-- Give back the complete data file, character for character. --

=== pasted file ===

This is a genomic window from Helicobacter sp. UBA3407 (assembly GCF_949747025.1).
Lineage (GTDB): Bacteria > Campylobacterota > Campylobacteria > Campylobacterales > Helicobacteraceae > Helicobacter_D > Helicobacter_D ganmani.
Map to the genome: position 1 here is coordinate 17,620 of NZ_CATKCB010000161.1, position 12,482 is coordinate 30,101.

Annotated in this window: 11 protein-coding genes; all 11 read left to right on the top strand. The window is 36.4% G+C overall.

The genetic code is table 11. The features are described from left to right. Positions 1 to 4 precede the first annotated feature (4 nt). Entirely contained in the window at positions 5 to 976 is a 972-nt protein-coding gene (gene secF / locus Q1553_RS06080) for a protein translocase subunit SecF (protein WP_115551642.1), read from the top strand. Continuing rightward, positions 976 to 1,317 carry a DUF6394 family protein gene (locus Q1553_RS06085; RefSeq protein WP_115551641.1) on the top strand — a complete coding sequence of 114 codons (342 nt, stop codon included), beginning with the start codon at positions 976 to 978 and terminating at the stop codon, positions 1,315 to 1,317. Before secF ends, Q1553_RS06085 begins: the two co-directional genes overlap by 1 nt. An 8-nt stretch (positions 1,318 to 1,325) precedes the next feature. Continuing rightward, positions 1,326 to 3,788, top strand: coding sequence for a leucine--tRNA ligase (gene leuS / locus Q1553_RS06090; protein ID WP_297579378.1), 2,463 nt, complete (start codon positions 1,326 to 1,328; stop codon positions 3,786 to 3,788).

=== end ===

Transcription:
This is a genomic window from Helicobacter sp. UBA3407 (assembly GCF_949747025.1).
Lineage (GTDB): Bacteria > Campylobacterota > Campylobacteria > Campylobacterales > Helicobacteraceae > Helicobacter_D > Helicobacter_D ganmani.
Map to the genome: position 1 here is coordinate 17,620 of NZ_CATKCB010000161.1, position 12,482 is coordinate 30,101.

Annotated in this window: 11 protein-coding genes; all 11 read left to right on the top strand. The window is 36.4% G+C overall.

The genetic code is table 11. The features are described from left to right. Positions 1 to 4 precede the first annotated feature (4 nt). Entirely contained in the window at positions 5 to 976 is a 972-nt protein-coding gene (gene secF / locus Q1553_RS06080) for a protein translocase subunit SecF (protein WP_115551642.1), read from the top strand. Continuing rightward, positions 976 to 1,317 carry a DUF6394 family protein gene (locus Q1553_RS06085; RefSeq protein WP_115551641.1) on the top strand — a complete coding sequence of 114 codons (342 nt, stop codon included), beginning with the start codon at positions 976 to 978 and terminating at the stop codon, positions 1,315 to 1,317. Before secF ends, Q1553_RS06085 begins: the two co-directional genes overlap by 1 nt. An 8-nt stretch (positions 1,318 to 1,325) precedes the next feature. Continuing rightward, positions 1,326 to 3,788, top strand: coding sequence for a leucine--tRNA ligase (gene leuS / locus Q1553_RS06090; protein ID WP_297579378.1), 2,463 nt, complete (start codon positions 1,326 to 1,328; stop codon positions 3,786 to 3,788).